In director Nora Fingscheidt’s drama, The Unforgivable, Ruth Slater is released from prison, having spent 20 years incarcerated for killing a local sheriff. In the years she has spent locked up, all Ruth has thought about is her sister, Katie, who was adopted after Ruth was arrested and sent away.
Now that she’s back in the real world, Ruth begins to search for Katie, while at the same time assimilating herself into everyday life. After taking on a couple of jobs, she gets some assistance from a lawyer and manages to track down her sister’s whereabouts, even making contact with Katie’s adoptive parents.
But while Ruth is focused on reconnecting with what she has lost, the past comes back to haunt her. The two sons of the deceased sheriff want revenge for their father’s death, and they are prepared to ruin Ruth’s life in order to get what they want.
As Ruth gets closer to seeing Katie things take a turn for the worst. But can Ruth overcome a dangerous obstacle, in order to spend some time with her long-lost sister?
The Unforgivable stars Sandra Bullock, Viola Davis, Vincent D’Onofrio, Jon Bernthal, Richard Thomas, and Aisling Franciosi. The movie is based on the 2009 British television drama series, Unforgiven, and following a short theatrical release in November is available to stream on Netflix from today.
Should you stream it? Yes, for Bullock’s performance, and yes if you enjoy slow-moving dramas, but if you are expecting anything beyond this, then you may find yourself disappointed.
The Unforgivable is OK, and is never not well-constructed, but it is plodding. It also suffers from a couple of significant issues and this stops it from reaching its full potential.
As you can see from the cast list above, The Unforgivable includes some great names, so it’ll come as no surprise for me to say the acting talent is on fine form. The movie is centred around Ruth, as played by Sandra Bullock, and as you might expect, she is excellent in this movie.
Bullock is great in every performance she gives, so sometimes it is easy to overlook what she brings to the screen. So, I’ll make it clear: Bullock is fantastic.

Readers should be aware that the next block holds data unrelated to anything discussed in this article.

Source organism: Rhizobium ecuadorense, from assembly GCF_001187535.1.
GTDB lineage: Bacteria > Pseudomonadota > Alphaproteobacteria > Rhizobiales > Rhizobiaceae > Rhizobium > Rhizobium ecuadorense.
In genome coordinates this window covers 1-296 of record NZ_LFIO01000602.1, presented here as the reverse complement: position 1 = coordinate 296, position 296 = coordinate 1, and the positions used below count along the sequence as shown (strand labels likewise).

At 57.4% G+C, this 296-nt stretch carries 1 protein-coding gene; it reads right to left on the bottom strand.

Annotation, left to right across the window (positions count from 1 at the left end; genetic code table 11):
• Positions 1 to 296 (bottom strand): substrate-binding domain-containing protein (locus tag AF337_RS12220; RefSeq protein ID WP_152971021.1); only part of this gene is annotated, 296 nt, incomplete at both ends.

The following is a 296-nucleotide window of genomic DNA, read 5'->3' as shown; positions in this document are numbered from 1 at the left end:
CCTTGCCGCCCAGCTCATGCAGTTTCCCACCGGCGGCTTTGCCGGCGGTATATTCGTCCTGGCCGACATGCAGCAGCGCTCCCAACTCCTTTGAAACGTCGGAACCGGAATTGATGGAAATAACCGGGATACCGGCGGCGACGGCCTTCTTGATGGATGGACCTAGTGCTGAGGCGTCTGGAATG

As Ruth, she is able to bring a range of emotions to the story. When the movie calls for fragility, she has it in spades, yet when it needs confidence or anger, she can switch it on without hesitation.
Bullock isn’t afraid to go wherever the part takes her, even if that means she looks battered and bruised in the process. Her performance is strong and it is captivating.
As for the rest of the cast, they are all good, but sadly they are largely wasted. Davis, D’Onofrio, and Bernthal are all fine actors and they all bring their A-game, but they are given sedate roles and this is a shame.
It’s as if you can feel them hanging around in the background, waiting for their opportunity to play their parts, while Bullock does her thing. Bullock doesn’t overshadow them as such; they simply aren’t given meaty roles to begin with.
If I see D’Onofrio in a movie then I want him to have the opportunity to deliver a great character, and the same goes for Davis and Bernthal. But these support roles aren’t that interesting, and the actors drop in and out of the story.
It feels like a waste of the talent. That’s a shame.
Small parts aside, the more significant issue here is the pacing of the film. The Unforgivable is slow and the way the film moves for the majority of its runtime is far more problematic.
The final act is great, and injects some much-needed tension into the picture, but everything that comes before this is too relaxed. There’s no urgency to the story; everything unfolds rather leisurely.
The side plot, about the sons wanting to exact revenge on Ruth, could have been the way to bring some suspense to the film and to quicken the pace, but this part of the story all ends up undercooked. Similar to how multiple big-name actors are left on the side-lines, this revenge plot is also left waiting in the wings, only being brought out from time-to-time as reminder it is a story beat that will play out at some point.
For me, the reason this film struggles to hit the high mark is because it focuses a little too much on Bullock. Because she is great in her role, and because Ruth is a compelling character, director Nora Fingscheidt places the lens in this direction for the vast majority of the movie, but this is to the detriment of everything else.
By not elevating the other characters to Ruth’s level, and by not placing a little more focus on the pacing issues, it essentially becomes two-hours of slowly watching Bullock inhabit a role. This is fine if this movie is a two-hour showreel for Bullock, to help her bag an Oscar nomination, but it’s not so great for the audience who simply want some entertainment from a well-rounded picture.
The whole thing feels a touch unbalanced, with the central performance becoming more important than everything else. The end result is a film which is good, but it should be better.
In terms of the cinematography, the lighting, the setting, the make-up, and all of the little technical elements that go into a picture, they all hit the mark. Fingscheidt brings everything together well, and delivers something which is built on strong foundations.
The sticking point is the execution. A few tweaks here and there would make all the difference, and would make the film feel more than the sum of its parts.
So, The Unforgivable is fine and there’s something here which is worth your time, but it’s not the movie it could have been. By becoming a little too invested in Bullock and by spending too much time on Ruth, the movie forgets to do its own thing, and the finished product is more of a lengthy character study, rather than a gripping drama.